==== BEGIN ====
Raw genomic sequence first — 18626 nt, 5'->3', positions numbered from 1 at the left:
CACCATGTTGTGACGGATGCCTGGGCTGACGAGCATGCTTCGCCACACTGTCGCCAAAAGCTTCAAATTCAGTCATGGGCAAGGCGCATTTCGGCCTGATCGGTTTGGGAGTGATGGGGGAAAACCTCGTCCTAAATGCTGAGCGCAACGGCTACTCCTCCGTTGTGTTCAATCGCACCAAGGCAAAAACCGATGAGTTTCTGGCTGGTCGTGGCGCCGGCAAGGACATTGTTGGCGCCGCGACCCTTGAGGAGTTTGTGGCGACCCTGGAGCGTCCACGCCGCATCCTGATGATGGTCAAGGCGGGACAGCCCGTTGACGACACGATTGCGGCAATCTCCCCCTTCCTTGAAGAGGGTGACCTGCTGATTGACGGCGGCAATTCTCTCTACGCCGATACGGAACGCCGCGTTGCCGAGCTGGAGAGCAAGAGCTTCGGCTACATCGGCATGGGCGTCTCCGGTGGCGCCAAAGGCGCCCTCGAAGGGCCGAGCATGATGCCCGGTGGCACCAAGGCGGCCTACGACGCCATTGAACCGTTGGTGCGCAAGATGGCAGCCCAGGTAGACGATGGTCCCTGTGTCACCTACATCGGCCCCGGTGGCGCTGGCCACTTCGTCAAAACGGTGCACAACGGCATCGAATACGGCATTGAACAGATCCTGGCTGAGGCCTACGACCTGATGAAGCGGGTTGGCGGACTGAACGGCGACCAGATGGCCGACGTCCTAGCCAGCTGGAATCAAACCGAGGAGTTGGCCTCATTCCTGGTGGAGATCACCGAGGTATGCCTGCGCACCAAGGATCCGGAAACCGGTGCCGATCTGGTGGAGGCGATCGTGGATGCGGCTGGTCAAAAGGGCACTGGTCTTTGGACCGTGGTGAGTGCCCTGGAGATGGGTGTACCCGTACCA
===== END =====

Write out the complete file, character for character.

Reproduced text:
Raw genomic sequence first — 18626 nt, 5'->3', positions numbered from 1 at the left:
CACCATGTTGTGACGGATGCCTGGGCTGACGAGCATGCTTCGCCACACTGTCGCCAAAAGCTTCAAATTCAGTCATGGGCAAGGCGCATTTCGGCCTGATCGGTTTGGGAGTGATGGGGGAAAACCTCGTCCTAAATGCTGAGCGCAACGGCTACTCCTCCGTTGTGTTCAATCGCACCAAGGCAAAAACCGATGAGTTTCTGGCTGGTCGTGGCGCCGGCAAGGACATTGTTGGCGCCGCGACCCTTGAGGAGTTTGTGGCGACCCTGGAGCGTCCACGCCGCATCCTGATGATGGTCAAGGCGGGACAGCCCGTTGACGACACGATTGCGGCAATCTCCCCCTTCCTTGAAGAGGGTGACCTGCTGATTGACGGCGGCAATTCTCTCTACGCCGATACGGAACGCCGCGTTGCCGAGCTGGAGAGCAAGAGCTTCGGCTACATCGGCATGGGCGTCTCCGGTGGCGCCAAAGGCGCCCTCGAAGGGCCGAGCATGATGCCCGGTGGCACCAAGGCGGCCTACGACGCCATTGAACCGTTGGTGCGCAAGATGGCAGCCCAGGTAGACGATGGTCCCTGTGTCACCTACATCGGCCCCGGTGGCGCTGGCCACTTCGTCAAAACGGTGCACAACGGCATCGAATACGGCATTGAACAGATCCTGGCTGAGGCCTACGACCTGATGAAGCGGGTTGGCGGACTGAACGGCGACCAGATGGCCGACGTCCTAGCCAGCTGGAATCAAACCGAGGAGTTGGCCTCATTCCTGGTGGAGATCACCGAGGTATGCCTGCGCACCAAGGATCCGGAAACCGGTGCCGATCTGGTGGAGGCGATCGTGGATGCGGCTGGTCAAAAGGGCACTGGTCTTTGGACCGTGGTGAGTGCCCTGGAGATGGGTGTACCCGTACCA